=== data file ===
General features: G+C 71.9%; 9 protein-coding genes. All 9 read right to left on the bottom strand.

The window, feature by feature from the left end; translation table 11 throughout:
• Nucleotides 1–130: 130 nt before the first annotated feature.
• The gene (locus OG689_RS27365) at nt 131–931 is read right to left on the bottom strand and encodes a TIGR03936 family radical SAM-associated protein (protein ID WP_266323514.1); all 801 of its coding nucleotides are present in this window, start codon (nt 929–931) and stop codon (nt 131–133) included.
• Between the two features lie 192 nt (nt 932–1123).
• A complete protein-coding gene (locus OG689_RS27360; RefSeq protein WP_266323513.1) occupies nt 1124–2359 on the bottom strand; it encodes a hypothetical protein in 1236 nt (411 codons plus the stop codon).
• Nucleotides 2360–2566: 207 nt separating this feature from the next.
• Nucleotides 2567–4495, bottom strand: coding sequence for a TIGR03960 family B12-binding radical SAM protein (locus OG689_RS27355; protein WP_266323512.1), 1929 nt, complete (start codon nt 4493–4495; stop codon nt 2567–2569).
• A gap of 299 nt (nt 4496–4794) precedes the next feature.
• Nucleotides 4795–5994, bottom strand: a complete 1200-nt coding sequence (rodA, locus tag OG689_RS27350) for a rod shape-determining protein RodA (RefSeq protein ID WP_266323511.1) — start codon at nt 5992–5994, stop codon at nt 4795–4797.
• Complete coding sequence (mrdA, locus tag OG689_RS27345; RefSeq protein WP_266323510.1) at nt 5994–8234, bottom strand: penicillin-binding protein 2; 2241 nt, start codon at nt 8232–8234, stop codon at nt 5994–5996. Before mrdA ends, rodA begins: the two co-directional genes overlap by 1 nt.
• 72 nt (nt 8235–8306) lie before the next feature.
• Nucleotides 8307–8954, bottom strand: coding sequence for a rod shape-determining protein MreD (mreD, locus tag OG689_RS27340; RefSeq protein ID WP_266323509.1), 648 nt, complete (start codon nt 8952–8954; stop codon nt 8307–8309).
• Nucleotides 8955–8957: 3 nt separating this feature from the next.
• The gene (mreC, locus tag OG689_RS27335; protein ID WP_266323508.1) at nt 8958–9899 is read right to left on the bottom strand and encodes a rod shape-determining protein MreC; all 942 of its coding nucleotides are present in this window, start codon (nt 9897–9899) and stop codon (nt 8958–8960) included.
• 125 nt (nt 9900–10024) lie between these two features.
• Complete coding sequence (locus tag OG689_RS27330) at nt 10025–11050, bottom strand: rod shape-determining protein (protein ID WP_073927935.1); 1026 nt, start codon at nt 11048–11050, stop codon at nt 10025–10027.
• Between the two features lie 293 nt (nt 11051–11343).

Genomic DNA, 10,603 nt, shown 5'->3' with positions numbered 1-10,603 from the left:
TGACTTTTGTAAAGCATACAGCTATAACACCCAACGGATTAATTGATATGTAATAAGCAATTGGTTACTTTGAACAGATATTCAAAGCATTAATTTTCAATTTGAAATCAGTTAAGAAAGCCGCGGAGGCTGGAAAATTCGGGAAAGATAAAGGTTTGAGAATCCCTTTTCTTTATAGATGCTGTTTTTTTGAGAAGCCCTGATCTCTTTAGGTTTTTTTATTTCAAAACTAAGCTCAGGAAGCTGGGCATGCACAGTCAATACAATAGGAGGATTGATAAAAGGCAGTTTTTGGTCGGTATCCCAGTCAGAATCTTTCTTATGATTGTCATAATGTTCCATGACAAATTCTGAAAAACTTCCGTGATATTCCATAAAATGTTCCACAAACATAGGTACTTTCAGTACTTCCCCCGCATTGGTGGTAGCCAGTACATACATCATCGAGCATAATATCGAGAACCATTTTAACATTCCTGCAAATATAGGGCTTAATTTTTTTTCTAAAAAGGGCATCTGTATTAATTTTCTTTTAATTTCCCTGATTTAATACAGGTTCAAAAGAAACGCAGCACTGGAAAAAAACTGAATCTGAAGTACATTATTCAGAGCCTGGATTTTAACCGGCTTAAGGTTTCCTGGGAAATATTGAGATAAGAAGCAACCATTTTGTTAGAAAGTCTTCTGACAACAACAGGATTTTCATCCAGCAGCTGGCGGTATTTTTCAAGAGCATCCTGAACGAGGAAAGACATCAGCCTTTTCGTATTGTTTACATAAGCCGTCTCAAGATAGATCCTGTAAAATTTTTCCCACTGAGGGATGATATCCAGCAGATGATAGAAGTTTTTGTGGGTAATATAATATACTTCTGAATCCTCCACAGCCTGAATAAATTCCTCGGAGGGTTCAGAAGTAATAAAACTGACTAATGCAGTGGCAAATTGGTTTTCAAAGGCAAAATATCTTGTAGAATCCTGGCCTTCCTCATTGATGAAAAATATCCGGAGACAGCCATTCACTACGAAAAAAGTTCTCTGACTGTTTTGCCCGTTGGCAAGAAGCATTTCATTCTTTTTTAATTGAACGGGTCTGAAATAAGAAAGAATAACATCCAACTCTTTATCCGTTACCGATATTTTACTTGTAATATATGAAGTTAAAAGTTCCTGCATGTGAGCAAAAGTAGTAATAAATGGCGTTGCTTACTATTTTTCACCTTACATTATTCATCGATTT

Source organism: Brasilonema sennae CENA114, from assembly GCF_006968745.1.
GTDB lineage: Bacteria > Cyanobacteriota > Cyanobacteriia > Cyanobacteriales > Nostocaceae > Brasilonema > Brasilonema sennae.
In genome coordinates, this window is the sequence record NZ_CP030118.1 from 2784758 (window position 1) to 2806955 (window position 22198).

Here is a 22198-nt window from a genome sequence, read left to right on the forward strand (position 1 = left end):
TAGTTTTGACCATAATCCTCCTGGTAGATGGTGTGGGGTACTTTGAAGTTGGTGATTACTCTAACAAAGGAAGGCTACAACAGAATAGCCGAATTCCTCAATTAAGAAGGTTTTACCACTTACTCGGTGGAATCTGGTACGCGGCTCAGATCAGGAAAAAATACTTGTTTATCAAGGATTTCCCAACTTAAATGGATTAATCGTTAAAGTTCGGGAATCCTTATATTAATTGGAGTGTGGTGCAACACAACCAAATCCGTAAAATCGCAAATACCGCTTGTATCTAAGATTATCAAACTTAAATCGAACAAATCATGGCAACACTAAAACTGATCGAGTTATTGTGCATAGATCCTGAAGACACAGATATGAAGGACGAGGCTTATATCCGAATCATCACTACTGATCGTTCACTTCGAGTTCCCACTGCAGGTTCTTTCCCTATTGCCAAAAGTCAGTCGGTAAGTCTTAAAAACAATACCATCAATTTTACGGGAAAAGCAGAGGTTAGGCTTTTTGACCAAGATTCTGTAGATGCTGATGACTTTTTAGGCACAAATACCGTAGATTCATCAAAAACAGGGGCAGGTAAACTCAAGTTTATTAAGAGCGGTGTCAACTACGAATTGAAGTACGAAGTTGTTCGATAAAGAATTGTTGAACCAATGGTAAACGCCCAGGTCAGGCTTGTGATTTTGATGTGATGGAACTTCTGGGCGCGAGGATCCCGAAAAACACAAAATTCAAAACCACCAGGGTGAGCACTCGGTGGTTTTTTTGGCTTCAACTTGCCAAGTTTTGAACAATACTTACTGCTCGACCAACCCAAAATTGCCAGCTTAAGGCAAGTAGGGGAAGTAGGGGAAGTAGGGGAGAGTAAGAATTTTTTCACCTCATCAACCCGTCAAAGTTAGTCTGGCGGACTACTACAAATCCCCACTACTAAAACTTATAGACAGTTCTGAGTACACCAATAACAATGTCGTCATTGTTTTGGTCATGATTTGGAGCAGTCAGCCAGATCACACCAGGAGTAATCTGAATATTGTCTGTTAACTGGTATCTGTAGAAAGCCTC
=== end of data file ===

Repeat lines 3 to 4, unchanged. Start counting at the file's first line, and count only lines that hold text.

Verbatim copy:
• Nucleotides 1–130: 130 nt before the first annotated feature.
• The gene (locus OG689_RS27365) at nt 131–931 is read right to left on the bottom strand and encodes a TIGR03936 family radical SAM-associated protein (protein ID WP_266323514.1); all 801 of its coding nucleotides are present in this window, start codon (nt 929–931) and stop codon (nt 131–133) included.